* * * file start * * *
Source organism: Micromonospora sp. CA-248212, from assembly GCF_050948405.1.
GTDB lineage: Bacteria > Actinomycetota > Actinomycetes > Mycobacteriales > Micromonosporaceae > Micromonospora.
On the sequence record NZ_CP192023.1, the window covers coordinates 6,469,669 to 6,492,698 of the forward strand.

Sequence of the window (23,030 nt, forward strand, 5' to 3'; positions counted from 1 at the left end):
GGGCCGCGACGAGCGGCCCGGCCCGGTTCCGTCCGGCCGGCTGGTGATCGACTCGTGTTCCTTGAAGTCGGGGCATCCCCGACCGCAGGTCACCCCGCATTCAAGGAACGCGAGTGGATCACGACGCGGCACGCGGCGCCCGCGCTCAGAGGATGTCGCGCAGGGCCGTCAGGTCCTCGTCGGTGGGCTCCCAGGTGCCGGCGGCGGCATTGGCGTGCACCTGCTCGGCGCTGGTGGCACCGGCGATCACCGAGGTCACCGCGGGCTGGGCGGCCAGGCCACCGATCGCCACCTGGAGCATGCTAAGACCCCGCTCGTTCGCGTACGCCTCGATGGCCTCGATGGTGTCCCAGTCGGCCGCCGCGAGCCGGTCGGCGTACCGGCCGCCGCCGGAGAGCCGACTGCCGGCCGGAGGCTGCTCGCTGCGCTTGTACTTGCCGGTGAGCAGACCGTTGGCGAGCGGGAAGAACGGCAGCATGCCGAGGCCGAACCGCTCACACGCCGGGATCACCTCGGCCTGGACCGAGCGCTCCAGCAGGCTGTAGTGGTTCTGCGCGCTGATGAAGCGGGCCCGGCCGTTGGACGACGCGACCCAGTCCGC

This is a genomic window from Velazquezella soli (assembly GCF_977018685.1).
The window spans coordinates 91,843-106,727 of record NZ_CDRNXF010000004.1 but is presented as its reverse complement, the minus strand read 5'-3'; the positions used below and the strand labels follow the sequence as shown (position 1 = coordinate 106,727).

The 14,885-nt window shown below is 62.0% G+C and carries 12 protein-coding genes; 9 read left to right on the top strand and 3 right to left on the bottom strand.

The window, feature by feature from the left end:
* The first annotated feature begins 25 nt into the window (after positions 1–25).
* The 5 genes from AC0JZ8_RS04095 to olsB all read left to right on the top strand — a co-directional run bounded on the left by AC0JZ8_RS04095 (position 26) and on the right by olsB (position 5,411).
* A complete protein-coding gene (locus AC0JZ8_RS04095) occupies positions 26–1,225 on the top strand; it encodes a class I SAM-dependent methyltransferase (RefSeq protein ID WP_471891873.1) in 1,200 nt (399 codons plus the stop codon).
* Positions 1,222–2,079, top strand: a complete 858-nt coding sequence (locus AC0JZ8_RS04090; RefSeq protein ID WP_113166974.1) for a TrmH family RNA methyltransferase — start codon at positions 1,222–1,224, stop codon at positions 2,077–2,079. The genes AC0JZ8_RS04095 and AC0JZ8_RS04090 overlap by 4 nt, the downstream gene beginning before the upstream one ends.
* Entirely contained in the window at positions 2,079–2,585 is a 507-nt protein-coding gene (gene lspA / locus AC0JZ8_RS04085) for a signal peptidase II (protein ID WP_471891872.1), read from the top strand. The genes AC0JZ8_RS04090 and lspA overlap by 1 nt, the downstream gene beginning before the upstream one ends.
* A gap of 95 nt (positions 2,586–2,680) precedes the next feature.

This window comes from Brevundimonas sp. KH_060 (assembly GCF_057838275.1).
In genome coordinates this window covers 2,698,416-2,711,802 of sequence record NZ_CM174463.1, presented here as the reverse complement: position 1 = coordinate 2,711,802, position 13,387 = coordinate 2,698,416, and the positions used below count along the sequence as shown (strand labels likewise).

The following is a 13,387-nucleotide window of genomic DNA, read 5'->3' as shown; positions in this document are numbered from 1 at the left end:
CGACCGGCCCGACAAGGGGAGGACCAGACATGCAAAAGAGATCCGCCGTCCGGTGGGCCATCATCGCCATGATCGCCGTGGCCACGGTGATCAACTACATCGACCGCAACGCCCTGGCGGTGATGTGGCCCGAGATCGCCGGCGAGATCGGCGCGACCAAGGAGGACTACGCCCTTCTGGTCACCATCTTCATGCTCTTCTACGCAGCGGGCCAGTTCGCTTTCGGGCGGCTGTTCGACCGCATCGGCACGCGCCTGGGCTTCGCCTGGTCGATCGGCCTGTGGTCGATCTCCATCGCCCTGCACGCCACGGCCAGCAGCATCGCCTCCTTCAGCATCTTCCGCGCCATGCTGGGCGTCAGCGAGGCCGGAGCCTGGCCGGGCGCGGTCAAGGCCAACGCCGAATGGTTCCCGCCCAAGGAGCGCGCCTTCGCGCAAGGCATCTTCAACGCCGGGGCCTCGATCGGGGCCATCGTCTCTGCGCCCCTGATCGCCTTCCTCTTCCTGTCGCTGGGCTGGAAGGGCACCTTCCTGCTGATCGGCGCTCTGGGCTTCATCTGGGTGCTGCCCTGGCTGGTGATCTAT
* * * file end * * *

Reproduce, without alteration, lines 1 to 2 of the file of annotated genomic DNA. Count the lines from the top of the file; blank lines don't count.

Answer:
Source organism: Micromonospora sp. CA-248212, from assembly GCF_050948405.1.
GTDB lineage: Bacteria > Actinomycetota > Actinomycetes > Mycobacteriales > Micromonosporaceae > Micromonospora.